While getting the hiccups as an adult can sometimes be uncomfortable, babies tend to appear much less distressed by them — even if their parents become more and more anxious with each spontaneous hic they let out. But a new study published in Clinical Neurophysiology shows that hiccups may actually serve and important function for infants. In fact, researchers from University College London say that hiccups may help babies learn how to monitor and regulate their breathing by triggering brain signals.
While researchers and medical professionals know how a hiccup happens (it begins with an involuntary contraction of the diaphragm that leads the epiglottis to snap shut, causing a hiccup's tell-tale "hic" sound, according to the Mayo Clinic), it's not been altogether clear why they happen in the first place. Until now, that is.
For their study, University College London researchers recorded the brain activity of 13 newborn infants ranging from pre-term and full-term using electroencephalography (EEG) electrodes placed on their scalps. To monitor for when babies were hiccuping, movement sensors were placed on the infants' torsos. They found that hiccups in infants triggered three brainwaves, the third of which might be helping the infant learn to regulate breathing and control muscles related to breathing, such as the diaphragm.
"The activity resulting from a hiccup may be helping the baby's brain to learn how to monitor the breathing muscles so that eventually breathing can be voluntary controlled by moving the diaphragm up and down," Dr Lorenzo Fabrizi, a senior research fellow at University College London one of the study's lead authors, said in a statement provided by the college. "When we are born, the circuits which process body sensations are not fully developed, so the establishment of such networks is a crucial developmental milestone for newborns."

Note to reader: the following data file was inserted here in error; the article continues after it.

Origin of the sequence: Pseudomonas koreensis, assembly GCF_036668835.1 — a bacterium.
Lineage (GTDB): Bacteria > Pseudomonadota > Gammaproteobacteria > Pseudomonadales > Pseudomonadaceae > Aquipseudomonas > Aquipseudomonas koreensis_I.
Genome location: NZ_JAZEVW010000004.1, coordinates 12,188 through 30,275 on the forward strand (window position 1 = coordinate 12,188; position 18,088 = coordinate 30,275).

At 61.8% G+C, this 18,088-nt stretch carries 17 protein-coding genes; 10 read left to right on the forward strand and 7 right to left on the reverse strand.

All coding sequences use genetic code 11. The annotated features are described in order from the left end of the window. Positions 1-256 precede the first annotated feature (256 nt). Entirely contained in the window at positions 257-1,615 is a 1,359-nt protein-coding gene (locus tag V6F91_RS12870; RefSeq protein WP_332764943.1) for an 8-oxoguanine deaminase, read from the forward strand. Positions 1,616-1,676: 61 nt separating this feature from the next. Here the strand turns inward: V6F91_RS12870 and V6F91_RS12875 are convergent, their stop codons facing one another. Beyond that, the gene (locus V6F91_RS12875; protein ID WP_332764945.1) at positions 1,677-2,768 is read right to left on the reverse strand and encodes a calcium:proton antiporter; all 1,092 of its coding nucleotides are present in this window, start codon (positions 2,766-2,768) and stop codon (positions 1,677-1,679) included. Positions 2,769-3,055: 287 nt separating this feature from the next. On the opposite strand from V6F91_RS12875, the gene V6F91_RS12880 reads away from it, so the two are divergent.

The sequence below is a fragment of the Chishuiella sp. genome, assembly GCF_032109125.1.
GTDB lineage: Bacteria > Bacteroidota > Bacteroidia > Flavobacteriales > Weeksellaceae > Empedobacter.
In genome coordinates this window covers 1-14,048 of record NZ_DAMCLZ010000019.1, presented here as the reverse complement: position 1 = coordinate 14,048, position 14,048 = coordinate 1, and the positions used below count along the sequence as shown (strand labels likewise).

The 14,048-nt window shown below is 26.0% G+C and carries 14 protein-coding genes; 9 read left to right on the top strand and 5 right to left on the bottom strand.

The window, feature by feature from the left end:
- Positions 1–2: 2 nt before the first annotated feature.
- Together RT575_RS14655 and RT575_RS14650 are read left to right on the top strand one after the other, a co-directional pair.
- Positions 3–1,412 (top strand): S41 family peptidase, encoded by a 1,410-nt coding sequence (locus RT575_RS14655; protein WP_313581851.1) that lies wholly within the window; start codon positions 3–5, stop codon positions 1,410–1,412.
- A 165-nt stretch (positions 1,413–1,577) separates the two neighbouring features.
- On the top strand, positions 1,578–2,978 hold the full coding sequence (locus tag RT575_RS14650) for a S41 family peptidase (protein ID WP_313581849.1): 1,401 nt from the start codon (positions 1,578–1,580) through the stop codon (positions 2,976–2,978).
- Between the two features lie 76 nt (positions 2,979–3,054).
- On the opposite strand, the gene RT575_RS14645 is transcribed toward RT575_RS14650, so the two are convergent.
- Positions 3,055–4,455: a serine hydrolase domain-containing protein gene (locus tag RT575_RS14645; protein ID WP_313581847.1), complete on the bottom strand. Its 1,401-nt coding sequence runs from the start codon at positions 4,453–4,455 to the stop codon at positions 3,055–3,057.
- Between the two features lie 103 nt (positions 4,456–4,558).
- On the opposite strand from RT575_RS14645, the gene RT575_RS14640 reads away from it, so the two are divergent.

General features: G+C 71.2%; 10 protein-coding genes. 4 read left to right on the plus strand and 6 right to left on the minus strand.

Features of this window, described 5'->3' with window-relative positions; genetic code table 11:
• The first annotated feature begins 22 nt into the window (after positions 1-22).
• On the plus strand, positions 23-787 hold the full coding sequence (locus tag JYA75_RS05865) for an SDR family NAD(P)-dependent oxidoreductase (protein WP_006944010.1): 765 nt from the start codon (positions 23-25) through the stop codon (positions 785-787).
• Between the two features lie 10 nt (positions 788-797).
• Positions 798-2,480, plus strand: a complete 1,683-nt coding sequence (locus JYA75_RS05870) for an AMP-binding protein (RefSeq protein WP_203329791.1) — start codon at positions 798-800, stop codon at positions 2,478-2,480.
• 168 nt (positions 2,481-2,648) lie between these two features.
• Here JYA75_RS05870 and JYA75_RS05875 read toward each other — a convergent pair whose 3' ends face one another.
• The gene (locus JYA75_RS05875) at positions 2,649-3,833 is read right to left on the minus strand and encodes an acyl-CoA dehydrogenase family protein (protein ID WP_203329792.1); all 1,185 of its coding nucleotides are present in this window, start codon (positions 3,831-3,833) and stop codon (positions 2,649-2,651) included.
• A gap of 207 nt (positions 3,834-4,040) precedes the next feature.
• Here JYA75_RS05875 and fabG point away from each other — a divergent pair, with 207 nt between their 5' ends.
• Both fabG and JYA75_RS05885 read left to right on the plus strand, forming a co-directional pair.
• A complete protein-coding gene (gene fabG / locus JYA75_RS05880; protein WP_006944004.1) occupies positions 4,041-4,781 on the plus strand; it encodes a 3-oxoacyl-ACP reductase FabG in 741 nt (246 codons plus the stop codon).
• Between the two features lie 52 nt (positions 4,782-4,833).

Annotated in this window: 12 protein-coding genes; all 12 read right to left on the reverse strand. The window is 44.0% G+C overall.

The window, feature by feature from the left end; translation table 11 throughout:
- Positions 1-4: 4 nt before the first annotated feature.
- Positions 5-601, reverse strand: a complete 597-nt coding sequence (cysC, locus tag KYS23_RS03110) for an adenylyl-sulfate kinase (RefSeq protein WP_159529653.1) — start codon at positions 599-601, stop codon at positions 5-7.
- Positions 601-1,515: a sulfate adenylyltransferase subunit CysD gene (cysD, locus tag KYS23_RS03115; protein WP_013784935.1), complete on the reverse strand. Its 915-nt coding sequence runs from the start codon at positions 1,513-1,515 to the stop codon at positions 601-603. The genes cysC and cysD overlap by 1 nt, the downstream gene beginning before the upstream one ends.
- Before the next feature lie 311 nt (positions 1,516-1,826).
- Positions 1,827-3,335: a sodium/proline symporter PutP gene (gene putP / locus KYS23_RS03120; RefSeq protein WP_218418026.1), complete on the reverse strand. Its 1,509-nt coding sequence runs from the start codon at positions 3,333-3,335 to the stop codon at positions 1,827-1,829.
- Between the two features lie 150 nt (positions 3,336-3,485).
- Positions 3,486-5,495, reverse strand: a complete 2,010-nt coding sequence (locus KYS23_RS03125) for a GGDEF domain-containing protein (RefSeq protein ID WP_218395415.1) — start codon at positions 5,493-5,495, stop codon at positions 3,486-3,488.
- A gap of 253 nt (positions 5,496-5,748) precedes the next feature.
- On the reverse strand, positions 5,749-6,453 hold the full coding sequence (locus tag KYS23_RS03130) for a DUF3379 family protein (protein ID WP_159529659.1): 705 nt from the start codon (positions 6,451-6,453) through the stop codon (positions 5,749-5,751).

Of course, although hiccups are more prevalent in infants, they continue long past infancy, occurring at ages where breathing regulation and muscle control have long since been mastered. So what's the deal with hiccups in adults? Researchers behind the study published Clinical Neurophysiology told CNN hiccups haven't been found to have any "known advantages" for adults, and may simply be a "hangover" function that sticks with us past the period in which it is useful.
"The reasons for why we hiccup are not entirely clear, but there may be a developmental reason, given that fetuses and newborn babies hiccup so frequently," research associate Kimberley Whitehead, one of the study's lead authors, said in a statement. "Our findings have prompted us to wonder whether hiccups in adults, which appear to be mainly a nuisance, may in fact by a vestigial reflex, left over from infancy when it had an important function."
While there's likely still more to learn about hiccups, this latest study may ease the minds of some parents by letting them know that it's probably OK, potentially even beneficial, to let an infant's hiccups continue.
Whitehead, K., Jones, L., Meek, J., Laudiano-Dray, M. P., & Fabrizia, L. (2019). Event-related potentials following contraction of respiratory muscles in pre-term and full-term infants. Clinical Neurophysiology, https://doi.org/10.1016/j.clinph.2019.09.008